- 2016 Elections
- 2016 Lunch Debates
- Special Reports
- Maps & Data
- Dear Abby
- Games & Puzzles
- Events & Exhibits
- Food & Drink
- Arts & Music
- Movies & TV
Preston - The town has a second chance at millions in funding to continue cleanup and redevelopment efforts on the former state hospital property, but residents on Thursday expressed frustration with the town's attempts to push forward a new loan package vote.
The town meeting Thursday came less than two weeks after voters at a referendum rejected a loan package that would have given the town $8 million to continue cleanup.
A second referendum, with an alternative bonding and town match package, is scheduled for Dec. 18.
At Thursday's meeting, residents were presented with a revised option to vote on a $2 million low-cost state Department of Economic and Development loan that would have to be matched with a $2 million town bond.
The bond is a 20-year bond that will be paid off "a little bit every year" by the taxpayers, First Selectman Robert Congdon said.
Resident Tom Fenton compared the town's purchase of the hospital three years ago, and its effort to continue work on the property, to buying a used car for $1,000 and then making a $10,000 repair shortly after.
"Nothing's been done there for 20 years, we've lost the revenue we used to get from the hospital," he said. "To borrow that money again doesn't seem like a good idea."
At the Nov. 27 referendum, residents rejected an $8 million loan package that included accepting terms of a low-cost $4 million state loan and matching that loan with a $4 million town bond.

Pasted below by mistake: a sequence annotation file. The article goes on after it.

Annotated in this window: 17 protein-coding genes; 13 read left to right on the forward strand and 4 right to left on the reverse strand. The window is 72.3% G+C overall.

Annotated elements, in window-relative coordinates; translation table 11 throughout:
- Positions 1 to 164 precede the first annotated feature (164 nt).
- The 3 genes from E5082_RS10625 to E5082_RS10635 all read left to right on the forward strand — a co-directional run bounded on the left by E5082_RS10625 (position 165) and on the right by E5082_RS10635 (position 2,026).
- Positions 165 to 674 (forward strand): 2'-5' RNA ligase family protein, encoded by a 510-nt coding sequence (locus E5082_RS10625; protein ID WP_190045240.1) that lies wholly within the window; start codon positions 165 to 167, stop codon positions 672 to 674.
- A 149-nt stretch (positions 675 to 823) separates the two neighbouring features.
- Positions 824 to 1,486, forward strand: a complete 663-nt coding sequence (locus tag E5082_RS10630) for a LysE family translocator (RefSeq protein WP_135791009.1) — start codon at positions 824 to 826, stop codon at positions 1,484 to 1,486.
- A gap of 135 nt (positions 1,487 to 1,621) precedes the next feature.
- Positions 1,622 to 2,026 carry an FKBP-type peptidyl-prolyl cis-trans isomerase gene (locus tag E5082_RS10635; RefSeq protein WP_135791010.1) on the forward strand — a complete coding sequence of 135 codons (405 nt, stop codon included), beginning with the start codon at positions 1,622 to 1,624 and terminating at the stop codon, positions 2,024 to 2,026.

A federal Economic Development Administration grant of $964,000 expired Saturday, but the PRA can reapply for that grant in March if voters approve the new bond package as the Dec. 18 referendum.
Board of Finance member Norman Gauthier said that "doing nothing" on the property is not an acceptable option.
"Something has to be done to continue the progress of moving forward. We can't let the progress of the PRA stop," he said. "Financially, as a member of the Board of Finance, I think it's something we can live with financially. The town is in pretty good shape, we're not distressed financially. Without being totally thrilled with this package, I endorsed it and voted for it."
Absentee ballots are available for the referendum and polls will be open at Town Hall from noon until 8 p.m. on Dec. 18.